Confidential information (also known as proprietary information) has economic value because of its nonpublic status. Confidential information that comprises a trade secret receives additional protections, even within your company. Have your employees, advisors, and contractors agree to terms to protect confidential information they receive from you or on your behalf. For employees, these terms should be in the PIAA or Founder’s Agreement. With potential business partners or contractors, you’ll need a Nondisclosure Agreement (NDA) or confidentiality terms in your business agreement with them. Whichever agreement you use, you need to restrict use of confidential information to be solely for the benefit of your business, and restrict disclosure of confidential information unless authorized by you. Also, establish policies and procedures to mark all confidential information, secure it physically and electronically, and limit access to persons having a legitimate business need. Use common sense; for example, for videoconferences, control attendance and keep sensitive information out of view. Finally, keep your people informed of confidentiality obligations for information they receive from their work for the company.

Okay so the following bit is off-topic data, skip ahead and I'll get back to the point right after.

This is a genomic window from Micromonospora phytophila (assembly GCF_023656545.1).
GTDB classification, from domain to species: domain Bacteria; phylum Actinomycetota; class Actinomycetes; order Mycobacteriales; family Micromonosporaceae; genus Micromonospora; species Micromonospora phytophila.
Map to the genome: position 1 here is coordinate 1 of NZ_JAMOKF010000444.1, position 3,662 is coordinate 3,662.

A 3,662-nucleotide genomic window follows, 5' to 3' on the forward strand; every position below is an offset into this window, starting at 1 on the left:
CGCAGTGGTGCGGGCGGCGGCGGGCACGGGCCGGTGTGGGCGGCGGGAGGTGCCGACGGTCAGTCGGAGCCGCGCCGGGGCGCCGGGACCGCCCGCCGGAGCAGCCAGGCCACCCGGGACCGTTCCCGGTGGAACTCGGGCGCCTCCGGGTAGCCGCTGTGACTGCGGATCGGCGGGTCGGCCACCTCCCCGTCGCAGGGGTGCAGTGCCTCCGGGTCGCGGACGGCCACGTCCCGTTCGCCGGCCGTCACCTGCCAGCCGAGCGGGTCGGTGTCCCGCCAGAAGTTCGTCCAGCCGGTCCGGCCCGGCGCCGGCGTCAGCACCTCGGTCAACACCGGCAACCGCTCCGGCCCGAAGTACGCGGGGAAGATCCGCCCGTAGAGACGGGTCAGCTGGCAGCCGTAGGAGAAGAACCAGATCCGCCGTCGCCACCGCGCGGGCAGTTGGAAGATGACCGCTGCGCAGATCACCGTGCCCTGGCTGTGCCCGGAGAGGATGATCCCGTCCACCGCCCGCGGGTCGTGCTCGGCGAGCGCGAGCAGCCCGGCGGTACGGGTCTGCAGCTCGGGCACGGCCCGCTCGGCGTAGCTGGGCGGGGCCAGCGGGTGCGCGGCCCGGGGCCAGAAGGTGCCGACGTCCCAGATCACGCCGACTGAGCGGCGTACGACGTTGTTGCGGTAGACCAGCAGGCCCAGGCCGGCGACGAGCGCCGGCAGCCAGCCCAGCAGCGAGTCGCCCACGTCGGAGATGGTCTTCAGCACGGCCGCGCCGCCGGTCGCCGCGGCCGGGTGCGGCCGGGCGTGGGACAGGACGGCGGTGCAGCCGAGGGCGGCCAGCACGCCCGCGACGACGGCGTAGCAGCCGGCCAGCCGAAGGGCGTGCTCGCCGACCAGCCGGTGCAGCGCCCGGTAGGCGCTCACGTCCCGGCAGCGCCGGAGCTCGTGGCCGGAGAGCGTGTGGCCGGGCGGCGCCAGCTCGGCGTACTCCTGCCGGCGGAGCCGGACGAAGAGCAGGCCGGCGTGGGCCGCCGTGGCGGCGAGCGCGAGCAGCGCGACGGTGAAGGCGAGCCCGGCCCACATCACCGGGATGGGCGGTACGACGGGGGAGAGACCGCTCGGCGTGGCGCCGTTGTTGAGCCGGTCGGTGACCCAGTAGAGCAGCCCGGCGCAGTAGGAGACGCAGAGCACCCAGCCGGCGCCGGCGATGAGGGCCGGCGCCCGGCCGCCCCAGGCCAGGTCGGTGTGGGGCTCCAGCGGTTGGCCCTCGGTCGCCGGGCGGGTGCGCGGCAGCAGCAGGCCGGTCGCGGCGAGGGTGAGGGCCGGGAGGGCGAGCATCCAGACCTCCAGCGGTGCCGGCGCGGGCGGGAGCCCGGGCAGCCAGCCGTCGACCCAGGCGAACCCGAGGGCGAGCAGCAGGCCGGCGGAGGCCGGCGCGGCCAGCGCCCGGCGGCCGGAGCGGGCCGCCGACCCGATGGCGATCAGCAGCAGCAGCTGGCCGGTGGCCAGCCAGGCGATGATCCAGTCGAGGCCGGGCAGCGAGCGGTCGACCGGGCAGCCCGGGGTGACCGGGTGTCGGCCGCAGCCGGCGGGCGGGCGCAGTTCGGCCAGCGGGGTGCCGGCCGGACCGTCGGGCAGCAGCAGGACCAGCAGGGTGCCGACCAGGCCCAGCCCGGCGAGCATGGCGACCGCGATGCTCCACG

4. Register Your Trademarks
Protecting trademarks should be an early priority. Trademarks can protect company names, logos, slogans – almost anything that can identify the source of products or services. Even smell (Play-Doh), sound (Intel) and color (Pepto-Bismol) can be protectable. If you are developing a brand identity based on the name of your company, product or service, have a trademark search firm or legal professional perform a preliminary trademark (or “knockout”) search to determine whether using your name could lead to confusion with marks used by others. Identify marks that minimize confusion, and file trademark applications for them covering your intended goods and services. If you aren’t using the trademark yet, file an “intent to use” application, which gives you at least six months to demonstrate use of your mark in commerce – on packaging, marketing materials, or otherwise. The Trademark Office then examines your application and determines whether you meet the legal requirements to register your mark.
5. Consider Copyrights